In Tricks of the Trade

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In my work I often need to draw large-radii curves, for which I use this long beam compass. Built from scrap wood and a dowel center, it’s cheap and easy to make in any length. It can be quickly adjusted and doesn’t need locking clamps or screws to hold its setting. 

The compass consists of a beam with an inverted friction-fit saddle. A dowel center inserted into the underside of the saddle serves as a pivot point. Make the beam from 34” x 1″ stock, and glue a small block onto the end to help hold the pencil. Drill through the block and beam to create a hole that will grip a pencil with a press fit. (I use a round rather than faceted pencil.) Make the 6″-long saddle from a piece of solid wood glued between two pieces of 14“-thick plywood. Cut the center piece about 132” narrower than the beam to ensure a friction fit that allows you to adjust the saddle position but that holds its setting without clamping. Drill a hole in the underside of the saddle to accept a dowel center, which is sold for aligning mating dowel holes.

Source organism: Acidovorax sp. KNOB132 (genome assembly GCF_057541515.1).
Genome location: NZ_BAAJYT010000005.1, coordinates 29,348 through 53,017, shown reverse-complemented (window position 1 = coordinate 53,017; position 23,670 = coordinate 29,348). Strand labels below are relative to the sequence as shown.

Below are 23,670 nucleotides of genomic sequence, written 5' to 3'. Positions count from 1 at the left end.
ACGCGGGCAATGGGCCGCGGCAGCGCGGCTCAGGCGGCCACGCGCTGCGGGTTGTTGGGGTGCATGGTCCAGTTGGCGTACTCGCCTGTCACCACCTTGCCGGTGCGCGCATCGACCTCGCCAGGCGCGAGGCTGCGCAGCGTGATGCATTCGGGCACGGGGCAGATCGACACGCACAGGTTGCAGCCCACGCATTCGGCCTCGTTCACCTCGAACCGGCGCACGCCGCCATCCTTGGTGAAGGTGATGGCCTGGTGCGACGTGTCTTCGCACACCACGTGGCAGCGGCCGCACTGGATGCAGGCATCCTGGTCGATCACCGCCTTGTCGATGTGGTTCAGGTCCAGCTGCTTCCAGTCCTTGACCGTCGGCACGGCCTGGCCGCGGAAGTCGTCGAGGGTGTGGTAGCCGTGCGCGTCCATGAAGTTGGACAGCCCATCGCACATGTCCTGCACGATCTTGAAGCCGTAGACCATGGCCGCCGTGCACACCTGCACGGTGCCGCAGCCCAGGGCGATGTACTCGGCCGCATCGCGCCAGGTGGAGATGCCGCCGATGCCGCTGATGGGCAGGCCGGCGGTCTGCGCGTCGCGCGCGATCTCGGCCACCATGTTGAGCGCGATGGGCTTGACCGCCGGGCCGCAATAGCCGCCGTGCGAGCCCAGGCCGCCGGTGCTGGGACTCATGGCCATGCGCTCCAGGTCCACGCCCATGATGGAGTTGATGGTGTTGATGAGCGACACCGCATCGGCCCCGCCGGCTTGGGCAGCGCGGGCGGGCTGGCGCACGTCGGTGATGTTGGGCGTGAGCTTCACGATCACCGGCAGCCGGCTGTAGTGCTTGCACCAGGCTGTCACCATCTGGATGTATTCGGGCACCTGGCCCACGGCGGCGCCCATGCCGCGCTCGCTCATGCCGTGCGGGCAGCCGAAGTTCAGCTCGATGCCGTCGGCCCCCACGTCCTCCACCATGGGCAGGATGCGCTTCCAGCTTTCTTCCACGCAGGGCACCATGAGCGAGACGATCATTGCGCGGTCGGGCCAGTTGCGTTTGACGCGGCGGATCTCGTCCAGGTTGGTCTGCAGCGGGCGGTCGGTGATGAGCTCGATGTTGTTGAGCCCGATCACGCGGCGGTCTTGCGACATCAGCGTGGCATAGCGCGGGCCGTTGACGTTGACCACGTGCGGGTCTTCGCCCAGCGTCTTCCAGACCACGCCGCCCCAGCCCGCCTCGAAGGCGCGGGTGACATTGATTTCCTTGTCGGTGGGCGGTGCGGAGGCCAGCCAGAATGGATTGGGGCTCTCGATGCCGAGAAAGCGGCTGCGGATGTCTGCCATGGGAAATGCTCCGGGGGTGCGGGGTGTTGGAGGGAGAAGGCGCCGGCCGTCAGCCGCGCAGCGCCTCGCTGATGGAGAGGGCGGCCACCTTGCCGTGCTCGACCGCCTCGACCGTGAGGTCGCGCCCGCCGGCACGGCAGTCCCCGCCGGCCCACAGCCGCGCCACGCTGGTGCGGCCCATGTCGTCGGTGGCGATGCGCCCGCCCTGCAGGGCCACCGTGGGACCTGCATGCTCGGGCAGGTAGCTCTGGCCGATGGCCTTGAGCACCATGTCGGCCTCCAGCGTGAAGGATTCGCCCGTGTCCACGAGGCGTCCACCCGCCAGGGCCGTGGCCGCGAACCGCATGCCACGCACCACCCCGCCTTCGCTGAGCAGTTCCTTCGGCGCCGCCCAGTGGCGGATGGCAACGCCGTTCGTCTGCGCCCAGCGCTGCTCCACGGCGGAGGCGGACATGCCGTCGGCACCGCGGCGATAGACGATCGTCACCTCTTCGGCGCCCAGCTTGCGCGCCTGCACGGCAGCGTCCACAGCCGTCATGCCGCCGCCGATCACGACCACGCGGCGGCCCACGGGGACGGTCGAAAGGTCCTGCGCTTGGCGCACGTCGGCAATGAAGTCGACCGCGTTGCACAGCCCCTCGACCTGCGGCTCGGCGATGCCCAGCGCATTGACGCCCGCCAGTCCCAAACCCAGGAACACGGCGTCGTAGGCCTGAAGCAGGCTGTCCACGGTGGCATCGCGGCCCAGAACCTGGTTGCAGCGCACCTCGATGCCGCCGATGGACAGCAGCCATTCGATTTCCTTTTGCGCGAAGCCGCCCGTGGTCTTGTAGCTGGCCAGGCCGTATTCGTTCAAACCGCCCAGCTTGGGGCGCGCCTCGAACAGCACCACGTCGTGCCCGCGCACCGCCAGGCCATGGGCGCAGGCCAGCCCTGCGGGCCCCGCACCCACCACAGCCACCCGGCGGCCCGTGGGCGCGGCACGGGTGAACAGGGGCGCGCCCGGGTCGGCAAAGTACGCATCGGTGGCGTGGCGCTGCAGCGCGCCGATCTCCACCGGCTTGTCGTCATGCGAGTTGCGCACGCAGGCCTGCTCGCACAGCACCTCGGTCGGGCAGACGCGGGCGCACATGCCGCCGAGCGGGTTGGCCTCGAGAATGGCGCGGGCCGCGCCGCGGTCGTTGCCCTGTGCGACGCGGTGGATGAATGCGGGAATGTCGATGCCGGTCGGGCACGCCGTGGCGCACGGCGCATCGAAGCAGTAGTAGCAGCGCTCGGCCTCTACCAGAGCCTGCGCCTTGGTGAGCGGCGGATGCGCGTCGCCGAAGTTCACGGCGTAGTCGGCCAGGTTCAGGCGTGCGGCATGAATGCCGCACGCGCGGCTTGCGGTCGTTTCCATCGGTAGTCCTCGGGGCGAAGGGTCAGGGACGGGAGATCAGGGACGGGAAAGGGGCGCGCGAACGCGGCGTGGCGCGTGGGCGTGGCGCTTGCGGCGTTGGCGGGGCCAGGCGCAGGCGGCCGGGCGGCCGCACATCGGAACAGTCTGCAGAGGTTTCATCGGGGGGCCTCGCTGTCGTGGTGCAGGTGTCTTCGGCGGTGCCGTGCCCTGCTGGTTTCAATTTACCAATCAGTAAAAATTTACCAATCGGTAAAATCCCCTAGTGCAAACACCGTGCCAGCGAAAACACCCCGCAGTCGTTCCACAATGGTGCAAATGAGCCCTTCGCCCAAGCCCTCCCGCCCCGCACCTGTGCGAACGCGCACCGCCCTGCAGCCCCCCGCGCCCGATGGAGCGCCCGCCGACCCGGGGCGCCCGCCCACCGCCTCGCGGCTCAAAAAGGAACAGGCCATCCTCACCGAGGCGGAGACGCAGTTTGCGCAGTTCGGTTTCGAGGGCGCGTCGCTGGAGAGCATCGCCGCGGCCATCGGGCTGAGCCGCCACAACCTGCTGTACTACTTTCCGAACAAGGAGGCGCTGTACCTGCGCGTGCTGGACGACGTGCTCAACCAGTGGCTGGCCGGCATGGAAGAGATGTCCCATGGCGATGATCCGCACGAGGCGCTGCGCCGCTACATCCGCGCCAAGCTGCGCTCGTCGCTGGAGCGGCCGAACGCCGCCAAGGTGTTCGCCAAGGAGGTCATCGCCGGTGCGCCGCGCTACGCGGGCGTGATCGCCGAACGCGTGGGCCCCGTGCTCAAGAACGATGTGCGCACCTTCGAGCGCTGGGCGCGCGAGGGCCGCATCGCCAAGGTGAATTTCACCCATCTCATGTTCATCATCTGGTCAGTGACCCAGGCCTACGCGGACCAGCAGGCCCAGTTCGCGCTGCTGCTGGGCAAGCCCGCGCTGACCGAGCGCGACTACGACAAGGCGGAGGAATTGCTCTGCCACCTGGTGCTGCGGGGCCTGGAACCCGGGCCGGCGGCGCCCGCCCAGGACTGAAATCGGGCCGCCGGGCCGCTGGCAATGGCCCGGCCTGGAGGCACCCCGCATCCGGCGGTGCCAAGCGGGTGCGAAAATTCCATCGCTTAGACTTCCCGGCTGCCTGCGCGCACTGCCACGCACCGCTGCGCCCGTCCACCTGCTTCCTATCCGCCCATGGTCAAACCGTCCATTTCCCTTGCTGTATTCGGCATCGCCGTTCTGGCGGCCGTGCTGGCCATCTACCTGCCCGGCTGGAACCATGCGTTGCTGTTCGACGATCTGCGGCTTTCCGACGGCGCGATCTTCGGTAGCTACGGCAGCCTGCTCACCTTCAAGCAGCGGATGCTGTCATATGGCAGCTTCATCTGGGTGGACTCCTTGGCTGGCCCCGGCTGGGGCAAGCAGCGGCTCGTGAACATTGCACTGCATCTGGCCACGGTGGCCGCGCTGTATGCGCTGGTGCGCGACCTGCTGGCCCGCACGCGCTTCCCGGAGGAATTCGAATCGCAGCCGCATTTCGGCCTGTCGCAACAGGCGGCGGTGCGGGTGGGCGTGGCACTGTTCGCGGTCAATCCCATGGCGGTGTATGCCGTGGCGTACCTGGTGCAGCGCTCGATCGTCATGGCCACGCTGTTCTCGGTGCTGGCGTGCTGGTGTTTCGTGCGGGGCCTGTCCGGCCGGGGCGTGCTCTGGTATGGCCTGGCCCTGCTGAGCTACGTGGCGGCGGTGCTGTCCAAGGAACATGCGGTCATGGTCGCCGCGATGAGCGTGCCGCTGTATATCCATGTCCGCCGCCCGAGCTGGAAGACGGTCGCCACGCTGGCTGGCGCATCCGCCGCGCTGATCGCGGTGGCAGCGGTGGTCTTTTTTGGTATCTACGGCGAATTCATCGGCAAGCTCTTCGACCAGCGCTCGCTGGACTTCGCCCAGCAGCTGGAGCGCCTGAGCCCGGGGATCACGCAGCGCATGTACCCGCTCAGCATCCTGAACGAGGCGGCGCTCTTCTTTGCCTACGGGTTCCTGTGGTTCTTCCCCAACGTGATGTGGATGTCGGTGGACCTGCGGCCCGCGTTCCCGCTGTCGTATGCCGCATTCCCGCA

To use the compass, adjust the distance between the pencil’s point and the dowel-center tip to match the desired radius. Use an awl to poke the center point of your circle or arc into your workpiece, register the dowel-center point tip in the divot, and swing the compass to make your mark. — Larry LaBeau

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